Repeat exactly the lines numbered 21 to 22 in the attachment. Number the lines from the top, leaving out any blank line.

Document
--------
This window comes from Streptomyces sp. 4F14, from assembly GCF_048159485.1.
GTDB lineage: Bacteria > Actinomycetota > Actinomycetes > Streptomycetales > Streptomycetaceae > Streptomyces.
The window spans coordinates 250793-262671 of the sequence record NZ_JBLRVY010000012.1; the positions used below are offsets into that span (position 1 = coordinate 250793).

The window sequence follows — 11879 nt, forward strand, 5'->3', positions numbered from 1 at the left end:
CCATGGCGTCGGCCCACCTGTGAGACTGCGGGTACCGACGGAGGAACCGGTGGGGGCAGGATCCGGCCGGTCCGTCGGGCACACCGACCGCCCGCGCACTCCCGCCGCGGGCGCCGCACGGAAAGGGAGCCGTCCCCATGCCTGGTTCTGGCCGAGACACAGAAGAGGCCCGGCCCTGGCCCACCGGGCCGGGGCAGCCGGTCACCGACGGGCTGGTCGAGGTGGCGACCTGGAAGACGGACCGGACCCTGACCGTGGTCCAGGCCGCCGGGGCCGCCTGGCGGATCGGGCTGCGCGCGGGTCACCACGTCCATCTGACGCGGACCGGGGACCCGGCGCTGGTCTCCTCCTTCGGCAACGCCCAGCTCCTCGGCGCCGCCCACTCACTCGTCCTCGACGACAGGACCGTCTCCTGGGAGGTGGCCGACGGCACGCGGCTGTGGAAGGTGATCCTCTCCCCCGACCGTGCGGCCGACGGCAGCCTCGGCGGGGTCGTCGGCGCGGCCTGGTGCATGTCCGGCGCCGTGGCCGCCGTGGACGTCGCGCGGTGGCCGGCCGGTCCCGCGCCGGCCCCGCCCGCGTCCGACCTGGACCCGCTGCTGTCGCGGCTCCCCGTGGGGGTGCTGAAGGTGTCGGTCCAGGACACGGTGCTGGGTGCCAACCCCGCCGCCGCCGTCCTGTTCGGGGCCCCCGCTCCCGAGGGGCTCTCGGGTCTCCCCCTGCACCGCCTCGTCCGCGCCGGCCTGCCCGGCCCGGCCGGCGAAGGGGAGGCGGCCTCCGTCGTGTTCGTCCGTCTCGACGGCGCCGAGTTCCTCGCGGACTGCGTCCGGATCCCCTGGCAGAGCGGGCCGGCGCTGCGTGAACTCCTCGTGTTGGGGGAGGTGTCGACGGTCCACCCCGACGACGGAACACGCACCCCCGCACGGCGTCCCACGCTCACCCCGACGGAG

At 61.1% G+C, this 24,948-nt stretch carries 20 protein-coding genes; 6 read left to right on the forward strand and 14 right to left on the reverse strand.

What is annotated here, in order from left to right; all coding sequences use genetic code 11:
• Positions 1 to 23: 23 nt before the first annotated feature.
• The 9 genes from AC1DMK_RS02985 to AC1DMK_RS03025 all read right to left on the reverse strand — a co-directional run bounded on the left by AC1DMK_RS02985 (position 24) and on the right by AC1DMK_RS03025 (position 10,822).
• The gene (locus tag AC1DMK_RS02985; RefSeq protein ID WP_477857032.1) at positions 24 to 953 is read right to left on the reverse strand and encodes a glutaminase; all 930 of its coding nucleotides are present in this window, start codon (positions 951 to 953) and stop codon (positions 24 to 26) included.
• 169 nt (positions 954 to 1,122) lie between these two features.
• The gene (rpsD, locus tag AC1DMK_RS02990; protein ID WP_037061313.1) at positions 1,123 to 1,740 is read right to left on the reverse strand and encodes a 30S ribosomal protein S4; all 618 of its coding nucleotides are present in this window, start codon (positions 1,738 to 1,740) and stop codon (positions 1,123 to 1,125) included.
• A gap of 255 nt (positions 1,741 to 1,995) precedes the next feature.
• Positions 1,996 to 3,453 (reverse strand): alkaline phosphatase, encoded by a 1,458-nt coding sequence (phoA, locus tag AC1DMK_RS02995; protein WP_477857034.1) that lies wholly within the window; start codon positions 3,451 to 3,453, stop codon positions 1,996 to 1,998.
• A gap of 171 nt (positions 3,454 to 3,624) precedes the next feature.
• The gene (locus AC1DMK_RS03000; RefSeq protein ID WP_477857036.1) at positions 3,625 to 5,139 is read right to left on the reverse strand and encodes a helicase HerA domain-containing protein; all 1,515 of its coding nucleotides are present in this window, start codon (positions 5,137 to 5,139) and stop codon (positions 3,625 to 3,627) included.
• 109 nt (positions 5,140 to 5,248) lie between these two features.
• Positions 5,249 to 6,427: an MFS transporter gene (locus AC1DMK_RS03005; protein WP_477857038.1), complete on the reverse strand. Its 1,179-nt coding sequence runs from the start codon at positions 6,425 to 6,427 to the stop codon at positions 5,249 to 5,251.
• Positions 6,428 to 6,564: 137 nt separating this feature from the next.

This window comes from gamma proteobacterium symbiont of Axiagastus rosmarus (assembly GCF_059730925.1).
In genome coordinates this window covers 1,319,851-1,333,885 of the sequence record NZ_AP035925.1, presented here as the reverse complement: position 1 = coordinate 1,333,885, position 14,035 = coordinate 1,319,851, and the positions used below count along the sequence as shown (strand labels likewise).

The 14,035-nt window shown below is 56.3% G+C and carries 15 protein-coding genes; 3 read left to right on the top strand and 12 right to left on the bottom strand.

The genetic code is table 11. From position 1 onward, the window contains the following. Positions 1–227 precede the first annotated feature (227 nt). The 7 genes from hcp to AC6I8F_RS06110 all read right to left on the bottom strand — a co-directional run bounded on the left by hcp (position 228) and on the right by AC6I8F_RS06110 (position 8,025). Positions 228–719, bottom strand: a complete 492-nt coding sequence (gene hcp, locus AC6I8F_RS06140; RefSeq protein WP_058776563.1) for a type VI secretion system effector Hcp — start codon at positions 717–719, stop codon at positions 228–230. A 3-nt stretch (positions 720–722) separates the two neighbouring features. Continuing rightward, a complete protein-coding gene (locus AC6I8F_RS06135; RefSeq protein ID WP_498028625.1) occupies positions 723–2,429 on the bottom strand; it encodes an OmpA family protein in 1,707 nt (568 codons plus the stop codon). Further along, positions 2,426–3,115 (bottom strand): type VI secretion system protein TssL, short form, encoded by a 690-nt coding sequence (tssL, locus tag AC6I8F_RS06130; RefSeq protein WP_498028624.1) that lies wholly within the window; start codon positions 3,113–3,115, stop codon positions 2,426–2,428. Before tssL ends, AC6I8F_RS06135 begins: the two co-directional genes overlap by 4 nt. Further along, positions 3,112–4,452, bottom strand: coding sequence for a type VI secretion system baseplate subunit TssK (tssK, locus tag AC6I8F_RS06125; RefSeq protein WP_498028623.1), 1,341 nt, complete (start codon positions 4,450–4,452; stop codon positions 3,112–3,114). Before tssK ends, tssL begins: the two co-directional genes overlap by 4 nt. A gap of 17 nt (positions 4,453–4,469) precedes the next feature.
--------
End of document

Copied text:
In genome coordinates this window covers 1,319,851-1,333,885 of the sequence record NZ_AP035925.1, presented here as the reverse complement: position 1 = coordinate 1,333,885, position 14,035 = coordinate 1,319,851, and the positions used below count along the sequence as shown (strand labels likewise).

The 14,035-nt window shown below is 56.3% G+C and carries 15 protein-coding genes; 3 read left to right on the top strand and 12 right to left on the bottom strand.